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It's spring and for the bees it's time to get to work: what could be better than a dip in the pollen?

This is one of the spectacular photographs of Frans Vandemaele, a retired Belgian engineer, who dedicates his free time to photography: super detailed close-ups of the insects that inhabit (or frequent) his garden. And that for this passion has even developed a special photographic technique and built all the equipment he needs (see the last photo of this gallery).

The foreground of another pollinator insect with its legs still smeared …

Not all insects come out into the open with sunlight. In order not to lose sight of even the most "nocturnal" animals, Vandemaele has provided, in its device, also a system of LEDs, specialized in portraying moths (in the photo) and other nocturnal moths. The engineer, who has been dedicated to this activity since 2004, also invented a "stage name": Fotoopa, a cross between fotograaf ("photographer") and opa, which in Dutch means "grandfather".
More photos and curiosity about moths

A diptera "occhialuto" (fam. Syrphidae). Vandemaele's new project is three-dimensional photography: "I designed a device that uses two chambers and mirrors to obtain three-dimensional photos, " said Vandemaele. The spectacular results are online on Flickr and on the PBase.com site. The film Avatar was to inspire the Belgian engineer for this new challenge.

In addition to flying creatures of all kinds - in the photo a dragonfly (Ischnura elegans) - Vandemaele also photographs moving colored liquids. Whatever the subject, thanks to the particular photographic technique his shots are snapped up. But the engineer does not seem willing to make it a business: «Selling is not my priority, this is just a hobby for me. Once I've earned enough to finance my equipment, that's enough for me. "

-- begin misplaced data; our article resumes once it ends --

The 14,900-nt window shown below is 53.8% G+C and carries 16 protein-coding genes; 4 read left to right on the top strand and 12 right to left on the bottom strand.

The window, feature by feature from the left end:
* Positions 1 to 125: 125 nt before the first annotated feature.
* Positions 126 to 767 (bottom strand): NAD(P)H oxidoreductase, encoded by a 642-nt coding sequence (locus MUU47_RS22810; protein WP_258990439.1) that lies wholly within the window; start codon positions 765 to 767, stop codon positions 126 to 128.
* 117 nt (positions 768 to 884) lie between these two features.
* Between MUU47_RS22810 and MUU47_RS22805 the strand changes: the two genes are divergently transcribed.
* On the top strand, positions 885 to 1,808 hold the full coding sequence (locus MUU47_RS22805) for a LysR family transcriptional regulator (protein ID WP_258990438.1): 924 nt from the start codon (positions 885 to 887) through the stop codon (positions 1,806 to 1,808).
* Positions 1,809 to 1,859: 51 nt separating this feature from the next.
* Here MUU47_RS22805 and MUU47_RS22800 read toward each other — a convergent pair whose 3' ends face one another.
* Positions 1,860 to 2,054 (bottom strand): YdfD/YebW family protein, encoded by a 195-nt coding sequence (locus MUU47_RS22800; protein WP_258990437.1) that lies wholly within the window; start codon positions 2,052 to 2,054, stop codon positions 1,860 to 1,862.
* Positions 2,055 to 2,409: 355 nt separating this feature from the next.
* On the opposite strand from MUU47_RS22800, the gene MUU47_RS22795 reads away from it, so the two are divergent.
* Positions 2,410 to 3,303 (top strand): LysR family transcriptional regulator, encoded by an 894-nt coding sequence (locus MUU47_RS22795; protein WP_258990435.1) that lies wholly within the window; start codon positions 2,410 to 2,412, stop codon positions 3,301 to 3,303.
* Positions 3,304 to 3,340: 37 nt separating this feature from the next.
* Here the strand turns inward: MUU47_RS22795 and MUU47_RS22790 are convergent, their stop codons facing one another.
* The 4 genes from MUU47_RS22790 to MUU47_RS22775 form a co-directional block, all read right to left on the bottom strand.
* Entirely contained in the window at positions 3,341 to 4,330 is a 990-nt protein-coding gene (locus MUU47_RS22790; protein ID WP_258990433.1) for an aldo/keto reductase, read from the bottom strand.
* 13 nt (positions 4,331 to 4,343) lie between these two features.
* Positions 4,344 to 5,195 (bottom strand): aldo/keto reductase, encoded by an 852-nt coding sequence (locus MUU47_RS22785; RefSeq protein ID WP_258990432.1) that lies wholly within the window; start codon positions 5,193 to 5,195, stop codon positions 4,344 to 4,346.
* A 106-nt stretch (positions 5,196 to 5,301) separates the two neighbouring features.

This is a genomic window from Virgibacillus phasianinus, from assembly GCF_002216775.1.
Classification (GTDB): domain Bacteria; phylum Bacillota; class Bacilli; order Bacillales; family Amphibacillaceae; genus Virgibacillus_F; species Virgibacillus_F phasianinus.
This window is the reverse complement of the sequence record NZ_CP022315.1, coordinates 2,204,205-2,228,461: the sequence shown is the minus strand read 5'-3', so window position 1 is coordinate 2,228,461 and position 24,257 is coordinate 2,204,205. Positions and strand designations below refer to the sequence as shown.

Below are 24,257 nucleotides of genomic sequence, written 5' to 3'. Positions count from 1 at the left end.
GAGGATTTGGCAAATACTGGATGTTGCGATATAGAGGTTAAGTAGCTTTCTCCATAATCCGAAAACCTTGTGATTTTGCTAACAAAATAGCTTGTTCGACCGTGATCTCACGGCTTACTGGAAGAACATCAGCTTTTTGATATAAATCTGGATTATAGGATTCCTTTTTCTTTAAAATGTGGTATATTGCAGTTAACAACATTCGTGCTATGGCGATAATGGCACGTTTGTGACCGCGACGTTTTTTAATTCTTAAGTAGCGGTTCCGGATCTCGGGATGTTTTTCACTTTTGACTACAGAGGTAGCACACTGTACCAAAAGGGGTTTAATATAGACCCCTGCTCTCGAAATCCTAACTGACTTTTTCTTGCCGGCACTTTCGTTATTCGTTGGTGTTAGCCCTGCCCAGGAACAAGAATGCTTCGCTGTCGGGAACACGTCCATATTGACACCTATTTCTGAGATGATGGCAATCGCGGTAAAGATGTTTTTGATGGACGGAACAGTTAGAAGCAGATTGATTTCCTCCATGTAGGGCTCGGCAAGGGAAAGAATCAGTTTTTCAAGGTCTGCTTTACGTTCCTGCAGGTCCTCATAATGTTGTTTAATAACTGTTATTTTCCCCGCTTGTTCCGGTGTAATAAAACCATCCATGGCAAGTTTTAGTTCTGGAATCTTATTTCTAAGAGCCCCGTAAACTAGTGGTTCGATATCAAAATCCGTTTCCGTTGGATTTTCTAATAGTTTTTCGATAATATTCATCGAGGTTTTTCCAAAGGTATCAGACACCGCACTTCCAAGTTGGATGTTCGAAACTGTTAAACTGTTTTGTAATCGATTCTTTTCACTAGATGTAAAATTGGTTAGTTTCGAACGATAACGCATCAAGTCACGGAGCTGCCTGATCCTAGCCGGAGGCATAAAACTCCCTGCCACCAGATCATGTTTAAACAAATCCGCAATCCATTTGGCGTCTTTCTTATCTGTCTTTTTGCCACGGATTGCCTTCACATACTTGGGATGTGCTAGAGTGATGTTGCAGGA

Do you like these photographs? See also the gallery The most crazy insects on the planet!

Photographing an insect's flight with a common digital camera is a difficult undertaking, if not impossible. The time to aim the lens and the little animal with a quick blow of wings, has already disappeared. Vandemaele, thanks to 15 years of experience as a mechanical engineer, has found a solution: the 4 lasers - two infrared and two green - present in his device indicate to the camera the exact moment in which to shoot. Being able to portray insects with just 6 milliseconds of delay (most cameras use at least a 50th, if not a 100th, of a second).

This ladybug resting on an early morning flower seems to be inlaid with the finest pearls. The transparent "mantle" on its back is formed by dewdrops, immortalized by a German photographer who used macro lenses. The colorful livery of the seven-point ladybugs (fam. Coccinellidae) is a clear warning sign for potential predators: the tasting may be unpleasant. If touched or scared, in fact, these beetles emit a yellow liquid with a pungent odor that serves to discourage the aggressor from continuing with the attack. This toxic substance is poisonous to many types of birds, which fall back on another bite.

Don't miss the gallery dedicated to the strangest insects in the world

Garden bugs, in the foreground

More photos of ladybugs (watch)

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This is one of the spectacular photographs of Frans Vandemaele, a retired Belgian engineer, who dedicates his free time to photography: super detailed close-ups of the insects that inhabit (or frequent) his garden. And that for this passion has even developed a special photographic technique and built all the equipment he needs (see the last photo of this gallery).